For the past several months, illustrator Jason Crosby has been reminding me that his 500th illustration for the Free Times crime blotter was fast approaching. So it seemed like a good time to reflect on the paper’s long-running weekly crime roundup.

Free Times has been running an informational-yet-humorous crime blotter for at least 15 years. Over the years it’s been written by various staff writers and freelancers — Allison Peeler, Heidi Thomas, Gina Vasselli, David Axe — and illustrated by Travis Falligant, Belton White and Matt Mignanelli, among others. But for the past nine-plus years, Columbia writer Preach Jacobs and Upstate artist Jason Crosby have handled blotter duties for the paper.

In that time, crime reporting in America has changed — becoming, in many ways, more like the Free Times blotter. The zaniest crimes go viral, spawning headlines across the country; and even mundane local drug busts and car chases merit clickbait-y headlines on the websites of local TV stations and the daily paper. More recently, the rise of Live PD means local crimes are beamed live into people’s living rooms as entertainment.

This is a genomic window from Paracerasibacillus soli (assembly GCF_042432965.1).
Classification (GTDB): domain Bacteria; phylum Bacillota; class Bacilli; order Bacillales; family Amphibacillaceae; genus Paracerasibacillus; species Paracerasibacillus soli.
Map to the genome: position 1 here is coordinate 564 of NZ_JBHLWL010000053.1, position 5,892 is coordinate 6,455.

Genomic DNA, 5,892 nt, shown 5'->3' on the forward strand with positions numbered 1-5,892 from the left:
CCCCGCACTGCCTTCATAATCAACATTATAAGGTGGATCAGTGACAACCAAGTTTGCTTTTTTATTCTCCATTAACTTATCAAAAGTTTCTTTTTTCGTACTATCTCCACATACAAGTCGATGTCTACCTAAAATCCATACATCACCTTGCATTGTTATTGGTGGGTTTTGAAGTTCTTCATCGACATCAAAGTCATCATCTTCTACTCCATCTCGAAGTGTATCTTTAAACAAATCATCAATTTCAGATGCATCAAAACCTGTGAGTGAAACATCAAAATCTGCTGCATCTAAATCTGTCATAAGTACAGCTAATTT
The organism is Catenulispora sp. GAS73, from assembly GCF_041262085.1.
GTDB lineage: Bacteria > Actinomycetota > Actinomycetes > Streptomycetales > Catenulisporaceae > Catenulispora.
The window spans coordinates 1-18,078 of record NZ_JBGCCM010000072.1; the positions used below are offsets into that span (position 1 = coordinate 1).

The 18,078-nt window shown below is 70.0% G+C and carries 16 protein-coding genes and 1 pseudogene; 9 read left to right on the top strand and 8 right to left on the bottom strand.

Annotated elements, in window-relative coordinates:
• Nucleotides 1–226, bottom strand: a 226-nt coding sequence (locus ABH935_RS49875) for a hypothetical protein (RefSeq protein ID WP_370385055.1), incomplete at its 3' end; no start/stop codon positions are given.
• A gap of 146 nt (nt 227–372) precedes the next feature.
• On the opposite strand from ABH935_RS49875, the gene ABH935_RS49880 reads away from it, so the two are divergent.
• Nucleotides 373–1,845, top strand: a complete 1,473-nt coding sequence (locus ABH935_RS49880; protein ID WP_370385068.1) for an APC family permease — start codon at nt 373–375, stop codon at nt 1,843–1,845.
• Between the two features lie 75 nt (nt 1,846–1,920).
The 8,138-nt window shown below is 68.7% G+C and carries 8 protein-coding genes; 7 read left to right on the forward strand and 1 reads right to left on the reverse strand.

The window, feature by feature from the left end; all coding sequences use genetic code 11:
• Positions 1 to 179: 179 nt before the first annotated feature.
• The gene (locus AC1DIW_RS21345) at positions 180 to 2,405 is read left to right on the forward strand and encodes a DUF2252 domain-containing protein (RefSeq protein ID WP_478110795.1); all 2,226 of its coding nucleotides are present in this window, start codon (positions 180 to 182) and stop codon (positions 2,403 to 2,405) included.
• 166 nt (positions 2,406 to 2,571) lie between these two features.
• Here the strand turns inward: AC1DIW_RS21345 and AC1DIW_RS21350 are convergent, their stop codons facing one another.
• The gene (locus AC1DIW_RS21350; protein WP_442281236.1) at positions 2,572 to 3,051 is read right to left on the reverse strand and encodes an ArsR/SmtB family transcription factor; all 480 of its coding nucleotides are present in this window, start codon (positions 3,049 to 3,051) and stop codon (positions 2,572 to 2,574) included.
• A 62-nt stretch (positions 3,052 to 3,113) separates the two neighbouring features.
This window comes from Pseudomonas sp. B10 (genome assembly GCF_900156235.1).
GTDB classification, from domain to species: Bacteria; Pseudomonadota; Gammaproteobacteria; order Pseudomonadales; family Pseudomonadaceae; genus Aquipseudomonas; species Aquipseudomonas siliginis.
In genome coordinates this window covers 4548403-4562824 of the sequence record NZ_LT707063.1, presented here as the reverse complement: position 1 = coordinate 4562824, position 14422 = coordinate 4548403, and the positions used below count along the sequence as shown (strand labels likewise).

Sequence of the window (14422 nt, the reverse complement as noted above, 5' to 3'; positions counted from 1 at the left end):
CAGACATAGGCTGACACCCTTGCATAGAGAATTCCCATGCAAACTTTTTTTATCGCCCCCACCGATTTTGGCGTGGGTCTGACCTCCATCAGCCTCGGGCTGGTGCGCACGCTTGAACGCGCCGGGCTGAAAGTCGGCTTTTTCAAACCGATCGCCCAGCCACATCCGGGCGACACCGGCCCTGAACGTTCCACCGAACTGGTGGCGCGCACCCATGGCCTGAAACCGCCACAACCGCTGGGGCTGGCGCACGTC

I spoke with Jacobs and Crosby about how they compile Free Times’ blotter, how they feel about it, how it’s changed over the years, and what it says about Columbia. This interview has been edited for length and clarity. — Eva Moore

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Eva Moore: Preach, how do you find the crimes you’re going to put in the blotter, and how do you decide what to put in there?

Preach Jacobs: For the majority of it, I go to the police station and there’s a big fat book of incident reports, and I have to flip through them every week.